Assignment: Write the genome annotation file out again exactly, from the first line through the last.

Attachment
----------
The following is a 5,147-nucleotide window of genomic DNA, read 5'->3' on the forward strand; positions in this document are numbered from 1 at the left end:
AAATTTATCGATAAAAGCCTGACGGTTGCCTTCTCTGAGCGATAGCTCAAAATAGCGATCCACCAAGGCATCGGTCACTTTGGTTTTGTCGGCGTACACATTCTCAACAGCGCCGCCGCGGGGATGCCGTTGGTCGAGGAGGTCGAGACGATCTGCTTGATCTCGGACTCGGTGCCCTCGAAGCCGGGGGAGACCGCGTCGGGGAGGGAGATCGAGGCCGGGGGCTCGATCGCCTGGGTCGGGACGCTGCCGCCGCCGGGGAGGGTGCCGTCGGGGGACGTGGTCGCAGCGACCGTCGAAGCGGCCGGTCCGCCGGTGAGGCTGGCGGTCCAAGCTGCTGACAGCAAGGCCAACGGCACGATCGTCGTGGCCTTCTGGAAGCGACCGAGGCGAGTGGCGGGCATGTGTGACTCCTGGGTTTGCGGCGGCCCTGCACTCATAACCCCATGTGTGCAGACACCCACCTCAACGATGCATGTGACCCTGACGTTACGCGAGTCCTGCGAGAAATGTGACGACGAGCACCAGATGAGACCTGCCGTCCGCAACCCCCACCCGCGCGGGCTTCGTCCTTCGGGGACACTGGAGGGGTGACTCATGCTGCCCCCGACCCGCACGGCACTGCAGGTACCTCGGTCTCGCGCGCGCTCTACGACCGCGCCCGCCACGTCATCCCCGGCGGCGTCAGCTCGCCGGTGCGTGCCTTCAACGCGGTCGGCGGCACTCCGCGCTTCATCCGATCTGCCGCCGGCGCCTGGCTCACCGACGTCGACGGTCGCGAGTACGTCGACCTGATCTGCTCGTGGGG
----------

The following is a 5,147-nucleotide window of genomic DNA, read 5'->3' on the forward strand; positions in this document are numbered from 1 at the left end:
AAATTTATCGATAAAAGCCTGACGGTTGCCTTCTCTGAGCGATAGCTCAAAATAGCGATCCACCAAGGCATCGGTCACTTTGGTTTTGTCGGCGTACACATTCTCAACAGCGCCGCCGCGGGGATGCCGTTGGTCGAGGAGGTCGAGACGATCTGCTTGATCTCGGACTCGGTGCCCTCGAAGCCGGGGGAGACCGCGTCGGGGAGGGAGATCGAGGCCGGGGGCTCGATCGCCTGGGTCGGGACGCTGCCGCCGCCGGGGAGGGTGCCGTCGGGGGACGTGGTCGCAGCGACCGTCGAAGCGGCCGGTCCGCCGGTGAGGCTGGCGGTCCAAGCTGCTGACAGCAAGGCCAACGGCACGATCGTCGTGGCCTTCTGGAAGCGACCGAGGCGAGTGGCGGGCATGTGTGACTCCTGGGTTTGCGGCGGCCCTGCACTCATAACCCCATGTGTGCAGACACCCACCTCAACGATGCATGTGACCCTGACGTTACGCGAGTCCTGCGAGAAATGTGACGACGAGCACCAGATGAGACCTGCCGTCCGCAACCCCCACCCGCGCGGGCTTCGTCCTTCGGGGACACTGGAGGGGTGACTCATGCTGCCCCCGACCCGCACGGCACTGCAGGTACCTCGGTCTCGCGCGCGCTCTACGACCGCGCCCGCCACGTCATCCCCGGCGGCGTCAGCTCGCCGGTGCGTGCCTTCAACGCGGTCGGCGGCACTCCGCGCTTCATCCGATCTGCCGCCGGCGCCTGGCTCACCGACGTCGACGGTCGCGAGTACGTCGACCTGATCTGCTCGTGGGG